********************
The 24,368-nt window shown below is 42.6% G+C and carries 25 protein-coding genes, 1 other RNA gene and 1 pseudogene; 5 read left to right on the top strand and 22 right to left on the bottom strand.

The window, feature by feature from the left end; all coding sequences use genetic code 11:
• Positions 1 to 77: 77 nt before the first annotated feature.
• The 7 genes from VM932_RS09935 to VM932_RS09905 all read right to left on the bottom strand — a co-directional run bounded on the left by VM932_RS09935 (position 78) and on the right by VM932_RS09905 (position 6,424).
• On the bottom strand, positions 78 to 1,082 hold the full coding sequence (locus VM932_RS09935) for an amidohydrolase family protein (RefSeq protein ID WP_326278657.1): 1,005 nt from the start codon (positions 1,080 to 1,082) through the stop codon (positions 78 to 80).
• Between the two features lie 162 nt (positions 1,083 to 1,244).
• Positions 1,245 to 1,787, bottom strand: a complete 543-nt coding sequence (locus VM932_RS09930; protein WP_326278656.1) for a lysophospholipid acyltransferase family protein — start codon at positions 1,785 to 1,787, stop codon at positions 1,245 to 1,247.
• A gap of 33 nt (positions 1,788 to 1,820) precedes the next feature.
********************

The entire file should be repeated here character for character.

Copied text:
The 24,368-nt window shown below is 42.6% G+C and carries 25 protein-coding genes, 1 other RNA gene and 1 pseudogene; 5 read left to right on the top strand and 22 right to left on the bottom strand.

The window, feature by feature from the left end; all coding sequences use genetic code 11:
• Positions 1 to 77: 77 nt before the first annotated feature.
• The 7 genes from VM932_RS09935 to VM932_RS09905 all read right to left on the bottom strand — a co-directional run bounded on the left by VM932_RS09935 (position 78) and on the right by VM932_RS09905 (position 6,424).
• On the bottom strand, positions 78 to 1,082 hold the full coding sequence (locus VM932_RS09935) for an amidohydrolase family protein (RefSeq protein ID WP_326278657.1): 1,005 nt from the start codon (positions 1,080 to 1,082) through the stop codon (positions 78 to 80).
• Between the two features lie 162 nt (positions 1,083 to 1,244).
• Positions 1,245 to 1,787, bottom strand: a complete 543-nt coding sequence (locus VM932_RS09930; protein WP_326278656.1) for a lysophospholipid acyltransferase family protein — start codon at positions 1,785 to 1,787, stop codon at positions 1,245 to 1,247.
• A gap of 33 nt (positions 1,788 to 1,820) precedes the next feature.